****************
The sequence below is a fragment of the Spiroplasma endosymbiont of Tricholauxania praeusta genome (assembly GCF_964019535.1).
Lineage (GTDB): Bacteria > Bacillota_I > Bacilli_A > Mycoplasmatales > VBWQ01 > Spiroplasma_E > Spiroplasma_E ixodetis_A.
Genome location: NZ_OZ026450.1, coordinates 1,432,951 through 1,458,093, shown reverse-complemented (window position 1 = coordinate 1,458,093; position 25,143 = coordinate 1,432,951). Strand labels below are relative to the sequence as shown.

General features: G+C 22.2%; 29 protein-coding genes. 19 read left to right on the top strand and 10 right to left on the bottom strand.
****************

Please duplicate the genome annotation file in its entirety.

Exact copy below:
The sequence below is a fragment of the Spiroplasma endosymbiont of Tricholauxania praeusta genome (assembly GCF_964019535.1).
Lineage (GTDB): Bacteria > Bacillota_I > Bacilli_A > Mycoplasmatales > VBWQ01 > Spiroplasma_E > Spiroplasma_E ixodetis_A.
Genome location: NZ_OZ026450.1, coordinates 1,432,951 through 1,458,093, shown reverse-complemented (window position 1 = coordinate 1,458,093; position 25,143 = coordinate 1,432,951). Strand labels below are relative to the sequence as shown.

General features: G+C 22.2%; 29 protein-coding genes. 19 read left to right on the top strand and 10 right to left on the bottom strand.